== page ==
Photovoltaic for self-consumption - architecture and equipment requirements
When operating only grid-connected, PV systems used for self-consumption are simply connected to a switchboard of the electrical installation.
Loop configurations used to increase the energy availability in multi-source installations do not bring any benefit, as PV inverters stop operating in case of utility supply loss.
Automatic Transfer Operation
As described in the previous section, PV inverters operate in parallel with the grid. There is no transfer of operation from one source to another, thus Automatic Transfer Switch is not required for installations operating only grid-connected.
As the PV system for self-consumption is part of the electrical installation, the earthing arrangement of the electrical installation applies also to the AC side of the PV inverter. If the PV inverter is with distributed neutral, this one is connected to the same earth reference as the transformer neutral. The creation of two earth references inside the same building is forbidden as currents may circulate between both earths.
The earth reference remains the same as far as the installation operates gridconnected.
Regarding the DC side of the PV inverter(s), there are two options:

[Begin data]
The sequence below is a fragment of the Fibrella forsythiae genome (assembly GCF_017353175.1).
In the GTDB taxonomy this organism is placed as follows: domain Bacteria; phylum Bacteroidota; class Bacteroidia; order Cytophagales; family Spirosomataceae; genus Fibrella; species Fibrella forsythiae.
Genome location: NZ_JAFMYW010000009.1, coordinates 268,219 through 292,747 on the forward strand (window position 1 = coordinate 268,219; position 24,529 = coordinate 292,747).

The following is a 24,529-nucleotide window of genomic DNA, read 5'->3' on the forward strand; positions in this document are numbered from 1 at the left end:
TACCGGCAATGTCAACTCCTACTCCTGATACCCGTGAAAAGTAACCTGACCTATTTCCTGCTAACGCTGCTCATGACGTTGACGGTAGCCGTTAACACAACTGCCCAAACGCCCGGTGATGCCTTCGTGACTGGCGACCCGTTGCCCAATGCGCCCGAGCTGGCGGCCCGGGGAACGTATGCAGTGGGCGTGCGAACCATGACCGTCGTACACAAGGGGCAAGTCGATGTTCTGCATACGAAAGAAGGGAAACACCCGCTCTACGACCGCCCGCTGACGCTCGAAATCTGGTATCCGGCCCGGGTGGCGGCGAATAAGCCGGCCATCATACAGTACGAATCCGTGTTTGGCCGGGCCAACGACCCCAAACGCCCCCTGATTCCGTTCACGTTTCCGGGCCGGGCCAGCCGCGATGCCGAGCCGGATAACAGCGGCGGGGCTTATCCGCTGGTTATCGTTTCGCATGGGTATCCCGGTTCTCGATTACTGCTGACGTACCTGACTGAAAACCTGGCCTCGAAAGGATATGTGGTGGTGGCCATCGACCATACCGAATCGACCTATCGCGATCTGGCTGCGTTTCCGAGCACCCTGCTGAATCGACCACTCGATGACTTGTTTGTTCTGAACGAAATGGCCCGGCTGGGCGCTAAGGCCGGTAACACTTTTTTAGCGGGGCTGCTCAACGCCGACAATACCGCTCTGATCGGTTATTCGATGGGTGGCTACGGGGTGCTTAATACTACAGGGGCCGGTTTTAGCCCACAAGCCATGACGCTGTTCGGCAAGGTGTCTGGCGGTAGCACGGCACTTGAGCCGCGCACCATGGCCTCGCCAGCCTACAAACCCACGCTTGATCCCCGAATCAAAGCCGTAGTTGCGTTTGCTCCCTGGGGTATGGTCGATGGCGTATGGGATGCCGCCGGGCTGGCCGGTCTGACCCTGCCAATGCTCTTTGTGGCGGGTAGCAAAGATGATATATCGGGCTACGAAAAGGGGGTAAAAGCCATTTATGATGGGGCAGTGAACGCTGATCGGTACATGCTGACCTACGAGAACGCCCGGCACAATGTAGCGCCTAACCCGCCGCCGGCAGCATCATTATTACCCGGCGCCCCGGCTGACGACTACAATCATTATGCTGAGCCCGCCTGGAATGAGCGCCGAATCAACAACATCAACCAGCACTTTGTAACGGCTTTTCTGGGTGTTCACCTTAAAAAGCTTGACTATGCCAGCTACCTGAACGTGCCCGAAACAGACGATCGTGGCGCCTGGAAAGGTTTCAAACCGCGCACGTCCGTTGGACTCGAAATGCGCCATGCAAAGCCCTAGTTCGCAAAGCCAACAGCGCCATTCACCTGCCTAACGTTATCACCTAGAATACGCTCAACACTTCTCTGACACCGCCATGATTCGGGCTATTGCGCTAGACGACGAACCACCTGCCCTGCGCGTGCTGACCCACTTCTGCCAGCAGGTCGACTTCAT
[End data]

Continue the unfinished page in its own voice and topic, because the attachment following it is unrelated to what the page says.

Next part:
- galvanic isolation between the DC and the AC side of the PV system: the earthing at the DC side does not depend on the earthing system of the AC electrical installation
- no galvanic isolation (most common case): the system earthing at the DC side must be compliant with the earthing of the AC electrical installation
In case of utility supply loss, installations with local generation are required to guarantee that they do not inject power into the grid for utility workers’ safety.
For installations with PV production operating only grid-connected, this safety feature can be met by:
- the PV inverter (s) – most PV inverters integrate anti-islanding protection, which disconnects the PV inverter in case of power outage. The presence of this protection and its standard compliance is provided by the PV manufacturer
- a dedicated protection device installed at local sources feeders or at the utility incomer of the electrical installation.
Reverse power protection
Reverse power protection for PV inverters is not required as they are unidirectional devices and do not pass reverse current.
Reverse power protection may be required in the case of the presence of other local sources, such as diesel generators, where the flow of the current back to the generator may cause its failure.
Reverse power protection is usually not required to prevent the power injection into the grid in normal operating conditions, this function is assured through control of local sources.